In 1961, Harlem Globetrotters owner Abe Sapperstein created the American Basketball League (ABL), and thus the Pittsburgh Rens were formed as a member of the new circuit. Hawkins would clearly be the dominant player in the ABL. In the 1961-62 season, Hawkins led the ABL in scoring with 27 points a game and was named MVP. The league, never on sound financial footing, folded midway through the 1962-63 campaign. Sapperstein, however, snagged Hawkins from the wreckage and signed him to a deal with the Globetrotters.
From 1963 to 1967, Hawkins toured the world with the Globetrotters displaying his legendary athleticism. However, the ‘Trotters were no longer a serious outfit. Hawkins plotted his re-entrance to the world of competitive basketball. Suing the NBA for $6 million and reinstatement, Connie would eventually settle the case in 1969 and became an NBA All-Star four times before retiring in 1976.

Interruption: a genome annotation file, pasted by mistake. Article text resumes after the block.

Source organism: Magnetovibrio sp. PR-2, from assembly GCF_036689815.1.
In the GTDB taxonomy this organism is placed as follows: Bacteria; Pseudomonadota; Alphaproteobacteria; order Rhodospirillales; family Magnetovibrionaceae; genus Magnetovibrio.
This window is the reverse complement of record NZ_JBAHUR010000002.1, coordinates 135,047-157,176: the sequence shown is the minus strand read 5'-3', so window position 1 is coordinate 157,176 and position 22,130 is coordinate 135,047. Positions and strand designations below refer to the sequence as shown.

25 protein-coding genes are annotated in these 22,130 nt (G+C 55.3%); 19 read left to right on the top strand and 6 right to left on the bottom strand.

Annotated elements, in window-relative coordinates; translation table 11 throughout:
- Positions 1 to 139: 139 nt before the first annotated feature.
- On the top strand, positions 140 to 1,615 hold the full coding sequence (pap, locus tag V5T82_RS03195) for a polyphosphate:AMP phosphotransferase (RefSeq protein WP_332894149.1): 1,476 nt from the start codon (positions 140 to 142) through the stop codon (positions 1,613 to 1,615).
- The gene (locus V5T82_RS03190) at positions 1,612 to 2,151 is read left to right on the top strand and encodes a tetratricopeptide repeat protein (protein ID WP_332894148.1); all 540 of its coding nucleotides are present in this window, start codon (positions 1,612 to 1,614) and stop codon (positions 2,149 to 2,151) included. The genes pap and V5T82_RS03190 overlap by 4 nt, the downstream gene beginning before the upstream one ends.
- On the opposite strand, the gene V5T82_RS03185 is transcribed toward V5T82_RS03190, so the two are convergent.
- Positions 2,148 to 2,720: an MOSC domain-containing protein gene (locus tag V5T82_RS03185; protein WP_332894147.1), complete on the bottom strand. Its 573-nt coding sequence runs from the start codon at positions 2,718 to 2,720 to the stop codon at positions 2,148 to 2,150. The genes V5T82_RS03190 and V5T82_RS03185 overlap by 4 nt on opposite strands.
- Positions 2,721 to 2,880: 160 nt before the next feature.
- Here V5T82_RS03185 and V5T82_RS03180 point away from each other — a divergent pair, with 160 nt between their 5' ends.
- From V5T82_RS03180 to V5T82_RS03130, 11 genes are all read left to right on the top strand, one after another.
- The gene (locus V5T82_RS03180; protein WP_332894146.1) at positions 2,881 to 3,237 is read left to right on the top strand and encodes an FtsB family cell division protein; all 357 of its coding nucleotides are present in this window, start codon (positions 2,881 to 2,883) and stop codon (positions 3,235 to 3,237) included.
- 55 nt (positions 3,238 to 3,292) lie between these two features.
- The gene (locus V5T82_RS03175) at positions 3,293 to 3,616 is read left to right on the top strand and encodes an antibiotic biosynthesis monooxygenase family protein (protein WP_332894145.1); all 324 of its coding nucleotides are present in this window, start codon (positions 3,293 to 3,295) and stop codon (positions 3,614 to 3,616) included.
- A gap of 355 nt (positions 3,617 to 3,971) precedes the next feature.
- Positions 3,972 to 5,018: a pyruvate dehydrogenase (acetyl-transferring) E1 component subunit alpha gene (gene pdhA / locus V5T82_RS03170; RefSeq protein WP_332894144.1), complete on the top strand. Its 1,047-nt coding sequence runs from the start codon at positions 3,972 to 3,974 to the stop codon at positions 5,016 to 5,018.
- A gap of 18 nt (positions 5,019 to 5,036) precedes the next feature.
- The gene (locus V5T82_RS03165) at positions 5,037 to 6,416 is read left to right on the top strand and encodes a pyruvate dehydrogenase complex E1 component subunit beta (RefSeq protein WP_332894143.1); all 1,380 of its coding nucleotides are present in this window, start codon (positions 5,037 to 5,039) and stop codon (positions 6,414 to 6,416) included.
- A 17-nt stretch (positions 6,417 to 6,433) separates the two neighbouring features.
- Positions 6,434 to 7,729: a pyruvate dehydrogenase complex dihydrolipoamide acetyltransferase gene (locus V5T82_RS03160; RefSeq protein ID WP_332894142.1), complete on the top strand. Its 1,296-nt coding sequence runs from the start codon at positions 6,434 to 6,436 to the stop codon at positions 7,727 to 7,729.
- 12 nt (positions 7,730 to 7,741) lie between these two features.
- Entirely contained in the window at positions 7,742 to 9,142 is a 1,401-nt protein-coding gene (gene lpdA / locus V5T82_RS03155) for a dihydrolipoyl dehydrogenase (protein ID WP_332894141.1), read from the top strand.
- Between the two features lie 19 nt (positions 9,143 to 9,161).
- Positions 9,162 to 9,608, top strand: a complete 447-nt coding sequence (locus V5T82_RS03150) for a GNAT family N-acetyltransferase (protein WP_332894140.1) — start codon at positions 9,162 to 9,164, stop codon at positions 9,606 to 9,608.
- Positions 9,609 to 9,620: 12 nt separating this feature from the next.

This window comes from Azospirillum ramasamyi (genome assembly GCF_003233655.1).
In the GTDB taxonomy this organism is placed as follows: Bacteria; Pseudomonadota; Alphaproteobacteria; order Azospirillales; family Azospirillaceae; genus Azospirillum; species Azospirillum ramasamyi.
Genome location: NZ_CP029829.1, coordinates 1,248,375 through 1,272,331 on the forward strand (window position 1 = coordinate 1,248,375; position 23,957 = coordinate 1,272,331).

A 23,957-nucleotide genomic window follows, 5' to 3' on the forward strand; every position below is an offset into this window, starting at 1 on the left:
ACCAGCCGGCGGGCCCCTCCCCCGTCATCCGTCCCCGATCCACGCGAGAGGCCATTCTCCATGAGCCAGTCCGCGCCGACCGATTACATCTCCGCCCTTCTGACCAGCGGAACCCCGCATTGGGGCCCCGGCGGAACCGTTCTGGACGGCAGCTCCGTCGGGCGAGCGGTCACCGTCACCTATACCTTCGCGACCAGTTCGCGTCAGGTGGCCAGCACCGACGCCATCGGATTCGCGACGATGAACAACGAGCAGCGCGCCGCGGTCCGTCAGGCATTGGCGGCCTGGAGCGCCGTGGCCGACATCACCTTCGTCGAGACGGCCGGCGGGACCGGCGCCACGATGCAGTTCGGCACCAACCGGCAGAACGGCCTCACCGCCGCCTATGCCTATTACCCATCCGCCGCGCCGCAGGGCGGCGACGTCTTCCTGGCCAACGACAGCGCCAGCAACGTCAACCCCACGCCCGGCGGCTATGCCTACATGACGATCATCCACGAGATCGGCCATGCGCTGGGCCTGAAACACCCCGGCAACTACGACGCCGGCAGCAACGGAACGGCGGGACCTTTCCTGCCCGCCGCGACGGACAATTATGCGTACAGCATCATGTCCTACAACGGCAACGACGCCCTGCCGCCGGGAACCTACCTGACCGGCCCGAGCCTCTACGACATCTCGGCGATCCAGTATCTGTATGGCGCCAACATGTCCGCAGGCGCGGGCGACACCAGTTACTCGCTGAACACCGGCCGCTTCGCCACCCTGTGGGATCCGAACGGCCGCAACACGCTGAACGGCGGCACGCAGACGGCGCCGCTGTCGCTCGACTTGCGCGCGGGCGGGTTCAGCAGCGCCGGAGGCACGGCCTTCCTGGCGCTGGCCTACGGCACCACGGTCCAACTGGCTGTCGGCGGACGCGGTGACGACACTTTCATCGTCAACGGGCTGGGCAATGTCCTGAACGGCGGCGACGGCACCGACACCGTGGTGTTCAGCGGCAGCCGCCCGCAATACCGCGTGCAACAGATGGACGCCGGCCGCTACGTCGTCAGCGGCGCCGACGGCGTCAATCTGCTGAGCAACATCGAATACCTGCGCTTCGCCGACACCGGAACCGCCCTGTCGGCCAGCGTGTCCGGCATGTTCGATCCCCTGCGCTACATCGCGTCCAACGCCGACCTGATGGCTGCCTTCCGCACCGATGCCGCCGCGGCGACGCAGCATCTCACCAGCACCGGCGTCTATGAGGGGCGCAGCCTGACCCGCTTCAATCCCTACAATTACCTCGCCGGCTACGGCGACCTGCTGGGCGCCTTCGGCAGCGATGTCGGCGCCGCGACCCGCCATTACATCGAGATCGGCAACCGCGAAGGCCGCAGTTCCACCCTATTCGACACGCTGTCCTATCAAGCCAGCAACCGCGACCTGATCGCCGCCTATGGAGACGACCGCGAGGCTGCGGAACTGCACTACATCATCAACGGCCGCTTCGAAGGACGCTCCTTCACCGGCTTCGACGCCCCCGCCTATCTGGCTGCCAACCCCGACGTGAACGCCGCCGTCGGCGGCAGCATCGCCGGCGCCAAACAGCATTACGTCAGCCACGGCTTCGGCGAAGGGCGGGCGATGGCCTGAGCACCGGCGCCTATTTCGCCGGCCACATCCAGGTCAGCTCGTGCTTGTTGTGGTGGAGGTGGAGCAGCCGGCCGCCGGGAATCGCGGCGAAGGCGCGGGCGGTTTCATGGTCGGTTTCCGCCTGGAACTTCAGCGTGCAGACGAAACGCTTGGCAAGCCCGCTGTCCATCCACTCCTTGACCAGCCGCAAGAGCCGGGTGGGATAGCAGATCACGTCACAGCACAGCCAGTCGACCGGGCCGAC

Fittingly, Hawkins played for the Phoenix Suns, but the Hawk’s true rise from the ashes occurred in the ABA.
Awaiting the results of his lawsuit, Hawkins left the Globetrotters in 1967 and became a member of the newly-formed ABA’s Pittsburgh Pipers. Just like his stint with ABL’s Pittsburgh squad, Hawkins was named league MVP and won the scoring title. This time however, he took his ball club all the way to the Finals and defeated the New Orleans Buccaneers in a thrilling 7-game series in which all games were decided by less than 9 points.
The next season (1968-69), the Pipers moved to Minnesota, but Hawkins’ knees began to show signs of strain that would ultimately undermine his career. Playing in only 47 games due to surgery, Hawkins’ Pipers backed into the playoffs but put forth a strong effort. The Miami Floridians, in the semi-finals, finally dispatched the Pipers in a high-scoring seventh game that ended 137 to 128.